The full report can be accessed at: https://www.which.co.uk/reviews/uk-hotel-chains/article/best-and-worst-uk-hotel-chains-aaVVF4u1jZpe

If it were not for the fact that Britannia own and run 61, mainly large hotels spread across many major UK destinations, key airport locations and some rural areas, their record would almost laughable. Their defence, although they are notorious for seldom offering any defence for any failing, or allegedly for even responding to consumer complaints, has previously been that they offer “good value for money”; the unsustainable, “you pays your money you takes your chances defence. The Which? reports combined serve refute even this weak, value for money, or in reality a deplorable “what do you expect for the price” claim.

The fact that the known problems with Britannia have been going on now for well over a decade, and now independently evidenced by Which? in each of the last ten year’s annual hotel group reports, to my mind, demonstrates that the popular assumption that user reviews, alone, can now maintain, if not drive forward national industry standards, is profoundly flawed. The parallel view that nationally agreed quality standards and independent quality inspection schemes are now somehow, at best, old hat or at worst, increasingly redundant, is equally flawed. Quality and service standards backed by independent advice, inspection and verification still have a very, if not increasingly, important role to play.

My understanding of the prevailing situation is that Local Government authority’s existing powers are insufficient to adequately addresses the major quality and service issues that Britannia and some others seemingly present. It is perhaps time that Central Government stepped back up to the mark and started to look to address, reputationally damaging, poor quality standards among a minority of operators may be causing, within both the domestic and international markets. They don’t have to set or maintain the standards themselves, just ensure there are standards and that they are set, universally met and then maintained by someone. The ongoing DCMS deliberations about the potential introduction of a statutory registration in England might be the perfect opportunity to grasp this particular nettle? Registration could conceivably be used not only to ensure that the relevant authorities are aware of who is offering accommodation where and when but also that whatever is being offered, meets the essential level of quality and services it proports to be offering.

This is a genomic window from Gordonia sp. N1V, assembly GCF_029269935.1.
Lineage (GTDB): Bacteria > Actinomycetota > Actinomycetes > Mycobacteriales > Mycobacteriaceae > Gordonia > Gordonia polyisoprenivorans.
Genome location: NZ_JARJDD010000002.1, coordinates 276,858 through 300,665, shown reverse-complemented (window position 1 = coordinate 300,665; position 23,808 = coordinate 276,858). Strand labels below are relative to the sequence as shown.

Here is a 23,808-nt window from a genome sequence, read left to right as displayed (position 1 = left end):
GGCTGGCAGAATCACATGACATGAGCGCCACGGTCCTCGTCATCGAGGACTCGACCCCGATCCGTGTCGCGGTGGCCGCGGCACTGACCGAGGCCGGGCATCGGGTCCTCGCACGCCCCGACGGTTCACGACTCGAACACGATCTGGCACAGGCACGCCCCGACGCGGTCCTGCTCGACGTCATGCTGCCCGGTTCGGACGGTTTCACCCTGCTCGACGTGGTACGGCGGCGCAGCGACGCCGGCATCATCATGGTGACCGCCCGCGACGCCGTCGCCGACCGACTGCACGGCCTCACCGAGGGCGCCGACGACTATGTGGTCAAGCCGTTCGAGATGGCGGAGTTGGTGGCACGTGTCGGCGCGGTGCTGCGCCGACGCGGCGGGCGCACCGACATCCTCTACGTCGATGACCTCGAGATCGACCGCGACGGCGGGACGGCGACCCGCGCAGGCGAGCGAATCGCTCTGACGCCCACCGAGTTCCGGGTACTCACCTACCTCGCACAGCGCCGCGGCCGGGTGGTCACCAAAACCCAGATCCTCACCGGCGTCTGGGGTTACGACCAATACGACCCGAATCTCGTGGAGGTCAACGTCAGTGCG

In truth I don’t hold out too much hope that the current administration, in current circumstances, will go for anything more than the most basic form of self-registration, if anything at all. Perhaps the alternative might be to suggest that if Britannia “win” the award for a say a twelfth consecutive year they should get to keep the accolade in perpetuity and be forced to display the honour prominently in the entry to each of their hotels? Last year the idea of discussing shared concern among those member destinations who hosted one or more Britannia Hotel was aired but for various reasons didn’t progress beyond the “good idea” stage. News from Which? that things have not improved from a consumer prospective prompts me to suggest we revisit the idea of calling an initial, informal investigatory meeting. If anyone is interested in joining in with that, then please let me know.

3. I am looking forward to seeing a number of members at next week’s joint British Destinations, Tourism Alliance and Tourism Society’s annual national tourism conference on the 15 November. If you are attending and have any questions please don’t hesitate to contact me. Alternatively a reminder of timings, location etc. can be found at: https://britishdestinations.net/annual-conference-19-march-2018/